Science 18 June 2010:
Ove Hoegh-Guldberg1,* and John F. Bruno1,2 University of Queensland
Coral reef with Anthias fish colony.
(Credit: iStockphoto/Pawel Borowka)
Marine ecosystems are centrally important to the biology of the planet, yet a comprehensive understanding of how anthropogenic climate change is affecting them has been poorly developed.The impacts of anthropogenic climate change so far include decreased ocean productivity, altered food web dynamics, reduced abundance of habitat-forming species, shifting species distributions, and a greater incidence of disease. Although there is considerable uncertainty about the spatial and temporal details, climate change is clearly and fundamentally altering ocean ecosystems. Further change will continue to create enormous challenges and costs for societies worldwide, particularly those in developing countries.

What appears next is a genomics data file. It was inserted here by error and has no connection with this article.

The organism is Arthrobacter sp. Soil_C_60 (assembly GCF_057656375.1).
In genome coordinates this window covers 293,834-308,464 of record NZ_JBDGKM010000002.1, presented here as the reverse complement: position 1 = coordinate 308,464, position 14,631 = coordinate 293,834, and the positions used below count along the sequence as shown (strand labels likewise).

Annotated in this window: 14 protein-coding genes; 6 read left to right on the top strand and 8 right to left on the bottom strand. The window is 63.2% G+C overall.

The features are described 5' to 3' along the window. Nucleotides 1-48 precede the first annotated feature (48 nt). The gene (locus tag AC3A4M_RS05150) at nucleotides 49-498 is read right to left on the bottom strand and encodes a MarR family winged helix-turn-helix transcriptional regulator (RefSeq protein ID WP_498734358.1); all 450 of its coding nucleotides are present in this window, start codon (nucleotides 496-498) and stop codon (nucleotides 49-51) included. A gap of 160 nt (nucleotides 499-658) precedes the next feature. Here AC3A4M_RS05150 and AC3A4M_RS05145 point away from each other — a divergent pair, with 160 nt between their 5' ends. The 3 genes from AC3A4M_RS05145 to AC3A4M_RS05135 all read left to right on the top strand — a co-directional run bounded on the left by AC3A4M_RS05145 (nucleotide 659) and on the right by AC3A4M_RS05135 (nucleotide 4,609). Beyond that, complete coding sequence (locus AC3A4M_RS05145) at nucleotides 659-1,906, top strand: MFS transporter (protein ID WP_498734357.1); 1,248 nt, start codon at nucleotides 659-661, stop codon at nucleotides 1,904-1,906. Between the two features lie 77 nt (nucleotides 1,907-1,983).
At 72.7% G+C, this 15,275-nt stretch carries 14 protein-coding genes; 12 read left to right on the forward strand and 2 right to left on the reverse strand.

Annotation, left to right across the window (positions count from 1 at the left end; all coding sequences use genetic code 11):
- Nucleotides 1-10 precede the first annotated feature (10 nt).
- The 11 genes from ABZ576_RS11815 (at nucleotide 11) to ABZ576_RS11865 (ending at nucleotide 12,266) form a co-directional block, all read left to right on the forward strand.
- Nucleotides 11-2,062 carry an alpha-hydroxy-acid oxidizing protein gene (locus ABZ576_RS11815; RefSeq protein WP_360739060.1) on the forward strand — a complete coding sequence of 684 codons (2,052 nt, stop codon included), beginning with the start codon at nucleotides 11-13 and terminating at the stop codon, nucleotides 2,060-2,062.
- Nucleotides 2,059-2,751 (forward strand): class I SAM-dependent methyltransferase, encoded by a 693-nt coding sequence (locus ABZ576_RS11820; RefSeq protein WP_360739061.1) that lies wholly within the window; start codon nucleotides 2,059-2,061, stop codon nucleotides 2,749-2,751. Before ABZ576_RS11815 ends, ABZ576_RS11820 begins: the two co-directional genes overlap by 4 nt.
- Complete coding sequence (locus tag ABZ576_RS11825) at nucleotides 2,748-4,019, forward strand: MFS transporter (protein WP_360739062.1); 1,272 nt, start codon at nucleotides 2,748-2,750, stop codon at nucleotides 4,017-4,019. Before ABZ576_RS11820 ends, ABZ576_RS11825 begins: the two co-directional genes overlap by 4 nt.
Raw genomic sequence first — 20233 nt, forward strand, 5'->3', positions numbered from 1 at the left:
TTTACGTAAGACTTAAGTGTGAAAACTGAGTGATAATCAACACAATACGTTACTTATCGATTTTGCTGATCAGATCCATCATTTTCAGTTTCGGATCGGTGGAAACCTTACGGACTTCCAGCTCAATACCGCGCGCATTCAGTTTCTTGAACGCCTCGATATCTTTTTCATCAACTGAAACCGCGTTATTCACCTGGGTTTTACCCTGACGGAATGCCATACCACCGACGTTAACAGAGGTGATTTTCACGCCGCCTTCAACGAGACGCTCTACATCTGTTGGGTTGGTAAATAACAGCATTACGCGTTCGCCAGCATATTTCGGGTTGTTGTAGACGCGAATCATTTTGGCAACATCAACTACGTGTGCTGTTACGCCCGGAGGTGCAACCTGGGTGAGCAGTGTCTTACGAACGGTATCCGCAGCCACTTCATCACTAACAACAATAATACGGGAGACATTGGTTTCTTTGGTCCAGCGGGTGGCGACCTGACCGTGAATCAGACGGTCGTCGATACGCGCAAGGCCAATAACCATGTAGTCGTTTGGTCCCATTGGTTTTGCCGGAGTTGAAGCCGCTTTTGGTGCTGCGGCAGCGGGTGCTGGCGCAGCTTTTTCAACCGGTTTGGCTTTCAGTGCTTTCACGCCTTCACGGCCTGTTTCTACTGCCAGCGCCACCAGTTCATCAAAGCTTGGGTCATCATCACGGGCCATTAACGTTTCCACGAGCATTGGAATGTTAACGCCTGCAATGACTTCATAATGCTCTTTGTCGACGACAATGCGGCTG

.1 Ocean and Coasts Program, Global Change Institute, University of Queensland, St. Lucia, QLD 4072, Australia.
2 Department of Marine Sciences, University of North Carolina, Chapel Hill, NC 27599, USA.
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